3 parole system works. Upon forwarding the written evaluation to the prospective client and those assisting him, we will have completed the initial stage of our representation. We will be most willing to discuss with anyone authorized to receive the evaluation the contents of that report once it has been reviewed by those to whom it has been sent. It is important to understand that no criminal lawyer worth his salt should undertake to guarantee the outcome of any criminal matter. After all, how can one tell the outcome of a project until that end has been reached? Therefore, we do not make any guarantees as to the outcome of any effort we undertake. We DO NOT take every case that we evaluate. In those cases where we believe that our assistance would have no value to the family or the inmate, we will decline to be employed further. We do promise that we will use our best professional ability in representation of a client. WHAT FEES MIGHT BE EXPECTED IF A FAVORABLE EVALUATION ISSUES? If our evaluation indicates we believe we can be of assistance in the parole process, our usual legal fees may run from an additional $7, to $10,000.00, plus expenses, depending upon the amount of time which will need to be expended in a particular case. Depending upon the facts and circumstances of a particular case, we may also suggest the need to employ a psychologist, psychiatrist, and/or a chemical dependency counselor; or in some cases, a polygraph operator. For example, a client who maintains that the facts claimed as true by the State may have no other witnesses to support his/her version of the facts. A polygraph can support the truthfulness of the inmate's story. Polygraphs are admissible in parole related matters and can be a great benefit to show that the client is telling the truth. The fees for such additional services depend upon choices to be made at the time the need for such professionals are under consideration. The need for psychologists, while not often required, are a great asset in cases involving a prior history of violence and can be most helpful. The professionals we suggest to be hired in a certain case will set their own fees. Those fees are over and above any fees quoted in this document. OTHER CONSIDERATIONS There are additional issues we wish to call to the readers attention prior to being hired to evaluate a parole case. There are certain crimes which the current parole board has determined are crimes for which parole is almost impossible. These are known as Senate Bill 45 cases (S.B. 45). S.B. 45 cases include persons convicted and sentenced to a life sentence for capital murder, one convicted of indecency with a child by touching, or one convicted for aggravated sexual assault (rape). If the prospective client is serving time for any of these three crimes, the likelihood of being granted parole is less than 1%. In fact, since 1996 we know of only two S.B. 45 cases where parole has been granted. If one is convicted of a felony D.W.I., or an offense where the victim was injured as the result of one being under the influence of alcohol while driving a car, then the likelihood of a favorable parole is extremely unlikely. In the event one of these crimes occurred on or after September 1, 1996 the board may not only deny the offender parole,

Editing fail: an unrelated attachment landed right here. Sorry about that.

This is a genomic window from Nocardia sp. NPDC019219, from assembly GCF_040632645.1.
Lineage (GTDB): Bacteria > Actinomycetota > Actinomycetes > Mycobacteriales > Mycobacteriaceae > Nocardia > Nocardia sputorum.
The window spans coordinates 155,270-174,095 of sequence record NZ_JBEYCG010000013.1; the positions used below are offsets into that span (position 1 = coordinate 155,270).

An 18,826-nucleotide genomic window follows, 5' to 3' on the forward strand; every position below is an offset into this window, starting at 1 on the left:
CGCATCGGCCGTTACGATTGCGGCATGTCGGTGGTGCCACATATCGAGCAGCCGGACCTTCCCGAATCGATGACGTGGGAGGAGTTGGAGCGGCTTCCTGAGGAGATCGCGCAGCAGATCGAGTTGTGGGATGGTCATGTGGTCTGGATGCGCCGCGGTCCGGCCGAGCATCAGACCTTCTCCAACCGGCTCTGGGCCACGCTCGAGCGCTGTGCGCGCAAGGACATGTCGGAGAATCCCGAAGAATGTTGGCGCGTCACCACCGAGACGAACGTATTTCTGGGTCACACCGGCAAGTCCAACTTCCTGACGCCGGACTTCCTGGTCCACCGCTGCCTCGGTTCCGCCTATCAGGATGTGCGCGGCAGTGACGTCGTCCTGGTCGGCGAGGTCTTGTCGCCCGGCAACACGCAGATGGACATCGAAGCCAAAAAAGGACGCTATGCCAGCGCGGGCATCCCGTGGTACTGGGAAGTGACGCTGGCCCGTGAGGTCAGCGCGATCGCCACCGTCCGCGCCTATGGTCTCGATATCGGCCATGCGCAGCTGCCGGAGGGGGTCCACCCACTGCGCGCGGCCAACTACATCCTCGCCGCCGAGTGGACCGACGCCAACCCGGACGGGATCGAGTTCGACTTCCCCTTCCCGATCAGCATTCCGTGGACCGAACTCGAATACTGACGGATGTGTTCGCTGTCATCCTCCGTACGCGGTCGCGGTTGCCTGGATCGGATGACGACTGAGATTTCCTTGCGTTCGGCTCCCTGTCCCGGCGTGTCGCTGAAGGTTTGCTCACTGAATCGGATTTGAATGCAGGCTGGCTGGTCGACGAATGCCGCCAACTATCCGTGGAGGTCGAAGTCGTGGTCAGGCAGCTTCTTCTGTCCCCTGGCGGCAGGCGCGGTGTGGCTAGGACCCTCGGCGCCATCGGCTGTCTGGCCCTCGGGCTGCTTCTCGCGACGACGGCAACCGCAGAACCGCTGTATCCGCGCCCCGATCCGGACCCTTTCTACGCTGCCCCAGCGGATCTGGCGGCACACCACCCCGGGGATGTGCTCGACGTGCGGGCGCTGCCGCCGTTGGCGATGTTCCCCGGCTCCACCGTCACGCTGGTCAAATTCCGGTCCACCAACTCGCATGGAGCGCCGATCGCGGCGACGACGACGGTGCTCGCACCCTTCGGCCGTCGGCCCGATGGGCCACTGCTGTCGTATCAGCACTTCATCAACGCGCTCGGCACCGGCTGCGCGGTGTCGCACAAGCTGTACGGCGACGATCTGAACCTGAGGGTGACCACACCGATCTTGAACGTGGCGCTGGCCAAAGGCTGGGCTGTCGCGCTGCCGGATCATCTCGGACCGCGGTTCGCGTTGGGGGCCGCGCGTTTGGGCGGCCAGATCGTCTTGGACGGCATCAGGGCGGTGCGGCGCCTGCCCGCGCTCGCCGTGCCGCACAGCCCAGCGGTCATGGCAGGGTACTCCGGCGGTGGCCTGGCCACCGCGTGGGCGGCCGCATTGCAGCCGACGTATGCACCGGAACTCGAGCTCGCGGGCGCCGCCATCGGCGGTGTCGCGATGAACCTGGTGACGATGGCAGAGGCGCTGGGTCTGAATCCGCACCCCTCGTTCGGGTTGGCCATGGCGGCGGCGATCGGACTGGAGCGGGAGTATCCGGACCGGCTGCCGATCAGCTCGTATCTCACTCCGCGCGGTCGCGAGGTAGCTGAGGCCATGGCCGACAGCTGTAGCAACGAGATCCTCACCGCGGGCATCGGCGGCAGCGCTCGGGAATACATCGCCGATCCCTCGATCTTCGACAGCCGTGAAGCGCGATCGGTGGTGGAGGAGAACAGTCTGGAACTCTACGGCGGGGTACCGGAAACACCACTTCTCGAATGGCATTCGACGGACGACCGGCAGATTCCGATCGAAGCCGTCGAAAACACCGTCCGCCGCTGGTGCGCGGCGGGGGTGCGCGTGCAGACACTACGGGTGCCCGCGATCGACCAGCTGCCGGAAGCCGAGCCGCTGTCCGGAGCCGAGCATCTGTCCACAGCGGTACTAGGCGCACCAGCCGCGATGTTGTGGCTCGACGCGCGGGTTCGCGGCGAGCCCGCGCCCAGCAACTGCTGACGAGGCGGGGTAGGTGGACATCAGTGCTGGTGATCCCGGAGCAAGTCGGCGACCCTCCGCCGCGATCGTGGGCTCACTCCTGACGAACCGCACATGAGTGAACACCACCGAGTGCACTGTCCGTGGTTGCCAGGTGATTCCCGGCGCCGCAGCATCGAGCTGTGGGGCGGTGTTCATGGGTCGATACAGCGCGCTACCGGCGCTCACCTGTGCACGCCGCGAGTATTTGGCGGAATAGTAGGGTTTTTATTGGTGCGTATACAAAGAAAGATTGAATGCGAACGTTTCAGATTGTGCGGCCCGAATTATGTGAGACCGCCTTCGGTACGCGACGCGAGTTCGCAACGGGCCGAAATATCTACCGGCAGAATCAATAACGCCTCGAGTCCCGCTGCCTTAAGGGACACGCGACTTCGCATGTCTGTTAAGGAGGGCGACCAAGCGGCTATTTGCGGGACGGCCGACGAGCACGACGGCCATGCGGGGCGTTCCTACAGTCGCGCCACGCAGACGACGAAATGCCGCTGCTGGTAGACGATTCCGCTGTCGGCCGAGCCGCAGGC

4 but may also deny release to mandatory supervision (also known as early release). We do not make the above comments to try to discourage prospective clients from hiring us, but rather in order to make every attempt to be totally honest with those who are seeking our assistance. We do not know of one single client who wants to be misled about the chances of success in any legal matter. What we are suggesting in the above comments is that if you are convicted of a crime listed as an S.B. 45 offense or a crime related to driving while intoxicated or under the influence of drugs, then the likelihood of success in parole is minimal at best. There is another area of problems we wish to mention to prospective clients. Often we will be contacted by families seeking our assistance in a parole evaluation where there is also an ongoing series of prison discipline problems, or seeking to have us assist in getting the inmate transferred to another prison unit. Recently the U.S. Supreme Court issued the opinion entitled Sandlin v. Conners which severely limits the due process rights of the inmate, as well as the remedies available if a lawyer is employed to try to overcome a discipline issue. This office does not generally get involved in the representation of inmates who have suffered a discipline problem. The reason for this is that we have discovered over the years about the only real remedy which works in a disciplinary case is to take the matter into federal court. The cost of litigation of such issues is excessive for most inmates or their families. Therefore, we wish to make clear at this time that there is little we can do either when it comes to dealing with inmate discipline problems or efforts to have an inmate transferred. If you would like to discuss what the cost of litigating such problems might be, please call us and we will discuss the particular situation the inmate is facing. FINAL COMMENTS After reviewing this letter, which we consider our offer to be employed, in the event you have questions, we urge you to call us. I, or a member of our staff, will be pleased to discuss your case with you. In the event you decide to have us undertake an evaluation of a case, then upon receipt of the appropriate evaluation fee based on the location of the inmate, we would like to schedule a face_to_face or telephone conference with you as soon as possible. Parole considerations start six months prior to one's parole eligibility date. That means that we need at least six to nine months advanced involvement in order to insure we have sufficient time to get the case prepared for presentation to a parole panel. Since the prison system has now swelled to include about 150,000 inmates and since the Board of Pardons and Paroles continues to only have the same eighteen members as when this State had a much smaller number of inmates, we are beginning to see considerable revision in the way the Board approaches their workload. In the Karla Faye Tucker capital murder case, the Court of Criminal Appeals recognized a study done by this office that shows that the Board member only has approximately 4_5 minutes in which to review a case for parole. As a result, appearances by lawyers and families before Board members voting a parole case are being limited.